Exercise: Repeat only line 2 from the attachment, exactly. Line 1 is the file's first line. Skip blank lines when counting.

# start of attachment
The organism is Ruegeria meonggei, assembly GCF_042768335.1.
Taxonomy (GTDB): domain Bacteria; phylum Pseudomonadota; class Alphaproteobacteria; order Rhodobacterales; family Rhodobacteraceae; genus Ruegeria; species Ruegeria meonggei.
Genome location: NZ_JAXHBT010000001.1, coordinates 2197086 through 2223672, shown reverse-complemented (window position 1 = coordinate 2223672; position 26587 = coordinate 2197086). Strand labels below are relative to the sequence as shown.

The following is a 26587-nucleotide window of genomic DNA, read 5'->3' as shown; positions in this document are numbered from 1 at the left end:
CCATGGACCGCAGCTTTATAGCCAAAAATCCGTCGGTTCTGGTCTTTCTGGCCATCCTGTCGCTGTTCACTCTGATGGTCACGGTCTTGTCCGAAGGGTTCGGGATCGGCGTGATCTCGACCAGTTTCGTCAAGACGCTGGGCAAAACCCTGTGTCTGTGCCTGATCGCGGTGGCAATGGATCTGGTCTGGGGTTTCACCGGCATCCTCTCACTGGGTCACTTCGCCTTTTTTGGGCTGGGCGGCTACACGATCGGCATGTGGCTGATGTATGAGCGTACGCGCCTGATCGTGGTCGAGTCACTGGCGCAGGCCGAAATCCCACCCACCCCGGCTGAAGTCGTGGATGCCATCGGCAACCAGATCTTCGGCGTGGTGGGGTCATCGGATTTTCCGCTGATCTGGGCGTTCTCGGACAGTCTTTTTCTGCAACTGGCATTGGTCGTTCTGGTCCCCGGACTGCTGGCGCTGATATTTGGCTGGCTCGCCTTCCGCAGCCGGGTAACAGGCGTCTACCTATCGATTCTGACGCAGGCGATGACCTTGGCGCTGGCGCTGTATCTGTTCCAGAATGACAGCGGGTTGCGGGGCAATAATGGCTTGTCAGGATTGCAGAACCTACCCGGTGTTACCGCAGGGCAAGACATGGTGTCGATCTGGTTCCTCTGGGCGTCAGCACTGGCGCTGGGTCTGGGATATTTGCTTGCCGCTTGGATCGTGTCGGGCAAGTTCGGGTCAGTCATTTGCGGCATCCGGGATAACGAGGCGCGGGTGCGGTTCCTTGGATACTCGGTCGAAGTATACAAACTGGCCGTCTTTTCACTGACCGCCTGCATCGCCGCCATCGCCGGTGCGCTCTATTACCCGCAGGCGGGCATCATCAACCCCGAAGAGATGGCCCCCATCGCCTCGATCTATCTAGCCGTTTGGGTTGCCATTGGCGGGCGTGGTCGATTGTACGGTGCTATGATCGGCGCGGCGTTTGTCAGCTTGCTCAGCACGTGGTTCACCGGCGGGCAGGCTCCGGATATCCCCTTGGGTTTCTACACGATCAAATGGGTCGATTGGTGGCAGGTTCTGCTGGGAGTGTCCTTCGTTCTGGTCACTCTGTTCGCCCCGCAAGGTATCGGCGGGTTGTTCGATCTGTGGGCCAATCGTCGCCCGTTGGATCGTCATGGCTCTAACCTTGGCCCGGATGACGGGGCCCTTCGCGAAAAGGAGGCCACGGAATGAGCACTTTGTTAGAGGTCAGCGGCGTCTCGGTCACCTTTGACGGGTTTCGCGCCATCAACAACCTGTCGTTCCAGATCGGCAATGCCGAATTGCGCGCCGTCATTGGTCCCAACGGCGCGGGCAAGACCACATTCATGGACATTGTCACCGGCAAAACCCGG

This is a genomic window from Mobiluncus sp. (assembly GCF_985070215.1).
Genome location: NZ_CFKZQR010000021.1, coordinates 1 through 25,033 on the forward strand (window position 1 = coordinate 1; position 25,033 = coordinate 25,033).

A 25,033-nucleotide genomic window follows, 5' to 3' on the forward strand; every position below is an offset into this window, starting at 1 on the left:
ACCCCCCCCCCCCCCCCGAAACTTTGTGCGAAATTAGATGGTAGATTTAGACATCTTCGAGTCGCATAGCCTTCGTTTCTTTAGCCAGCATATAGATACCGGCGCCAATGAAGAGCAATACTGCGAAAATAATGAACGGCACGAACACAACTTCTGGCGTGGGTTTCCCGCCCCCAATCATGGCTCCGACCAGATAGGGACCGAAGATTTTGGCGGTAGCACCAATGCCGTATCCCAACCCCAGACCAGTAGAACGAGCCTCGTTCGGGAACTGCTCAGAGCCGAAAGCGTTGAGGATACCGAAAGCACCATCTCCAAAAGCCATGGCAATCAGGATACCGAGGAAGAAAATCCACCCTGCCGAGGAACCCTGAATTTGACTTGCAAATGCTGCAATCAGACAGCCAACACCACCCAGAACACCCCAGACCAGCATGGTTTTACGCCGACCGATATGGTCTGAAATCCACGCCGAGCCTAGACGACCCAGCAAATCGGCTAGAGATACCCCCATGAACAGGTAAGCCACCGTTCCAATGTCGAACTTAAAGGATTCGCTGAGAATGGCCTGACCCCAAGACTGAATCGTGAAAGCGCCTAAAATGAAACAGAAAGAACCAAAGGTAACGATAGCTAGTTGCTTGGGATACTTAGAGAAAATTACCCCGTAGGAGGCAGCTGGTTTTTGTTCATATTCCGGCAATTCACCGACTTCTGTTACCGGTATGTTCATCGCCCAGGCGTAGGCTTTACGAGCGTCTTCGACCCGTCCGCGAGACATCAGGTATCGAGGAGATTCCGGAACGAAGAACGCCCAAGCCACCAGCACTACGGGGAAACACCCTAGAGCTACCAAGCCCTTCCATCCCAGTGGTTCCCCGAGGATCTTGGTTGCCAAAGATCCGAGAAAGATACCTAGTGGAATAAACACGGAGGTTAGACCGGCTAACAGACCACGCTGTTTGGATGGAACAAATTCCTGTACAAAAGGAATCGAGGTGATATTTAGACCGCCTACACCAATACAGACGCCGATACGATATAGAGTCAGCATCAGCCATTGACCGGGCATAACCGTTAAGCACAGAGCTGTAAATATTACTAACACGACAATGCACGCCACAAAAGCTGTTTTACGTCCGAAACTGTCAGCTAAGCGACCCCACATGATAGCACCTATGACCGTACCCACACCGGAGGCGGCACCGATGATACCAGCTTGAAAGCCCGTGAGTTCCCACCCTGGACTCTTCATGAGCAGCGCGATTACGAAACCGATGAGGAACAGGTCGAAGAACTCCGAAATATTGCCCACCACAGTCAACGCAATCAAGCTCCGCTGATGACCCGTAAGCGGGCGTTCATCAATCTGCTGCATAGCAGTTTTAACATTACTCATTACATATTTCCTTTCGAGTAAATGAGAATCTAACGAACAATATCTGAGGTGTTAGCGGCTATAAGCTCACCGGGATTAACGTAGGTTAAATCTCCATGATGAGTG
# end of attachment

Taxonomy (GTDB): domain Bacteria; phylum Pseudomonadota; class Alphaproteobacteria; order Rhodobacterales; family Rhodobacteraceae; genus Ruegeria; species Ruegeria meonggei.